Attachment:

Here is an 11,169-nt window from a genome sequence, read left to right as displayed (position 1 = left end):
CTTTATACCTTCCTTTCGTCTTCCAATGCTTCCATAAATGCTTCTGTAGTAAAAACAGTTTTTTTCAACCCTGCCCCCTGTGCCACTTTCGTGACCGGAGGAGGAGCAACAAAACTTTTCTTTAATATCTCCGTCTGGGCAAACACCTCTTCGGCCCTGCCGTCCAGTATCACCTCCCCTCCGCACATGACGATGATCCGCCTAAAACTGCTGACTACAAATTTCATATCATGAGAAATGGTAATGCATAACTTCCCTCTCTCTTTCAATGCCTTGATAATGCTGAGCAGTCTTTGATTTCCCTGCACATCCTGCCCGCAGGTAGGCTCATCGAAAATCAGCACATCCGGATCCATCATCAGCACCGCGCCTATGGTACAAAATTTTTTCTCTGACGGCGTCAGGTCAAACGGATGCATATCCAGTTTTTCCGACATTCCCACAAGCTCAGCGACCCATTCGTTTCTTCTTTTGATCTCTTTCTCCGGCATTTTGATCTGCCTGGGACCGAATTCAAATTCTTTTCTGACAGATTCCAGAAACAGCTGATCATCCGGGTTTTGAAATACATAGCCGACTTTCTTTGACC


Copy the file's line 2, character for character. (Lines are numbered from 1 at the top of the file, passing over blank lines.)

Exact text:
CTTTATACCTTCCTTTCGTCTTCCAATGCTTCCATAAATGCTTCTGTAGTAAAAACAGTTTTTTTCAACCCTGCCCCCTGTGCCACTTTCGTGACCGGAGGAGGAGCAACAAAACTTTTCTTTAATATCTCCGTCTGGGCAAACACCTCTTCGGCCCTGCCGTCCAGTATCACCTCCCCTCCGCACATGACGATGATCCGCCTAAAACTGCTGACTACAAATTTCATATCATGAGAAATGGTAATGCATAACTTCCCTCTCTCTTTCAATGCCTTGATAATGCTGAGCAGTCTTTGATTTCCCTGCACATCCTGCCCGCAGGTAGGCTCATCGAAAATCAGCACATCCGGATCCATCATCAGCACCGCGCCTATGGTACAAAATTTTTTCTCTGACGGCGTCAGGTCAAACGGATGCATATCCAGTTTTTCCGACATTCCCACAAGCTCAGCGACCCATTCGTTTCTTCTTTTGATCTCTTTCTCCGGCATTTTGATCTGCCTGGGACCGAATTCAAATTCTTTTCTGACAGATTCCAGAAACAGCTGATCATCCGGGTTTTGAAATACATAGCCGACTTTCTTTGACC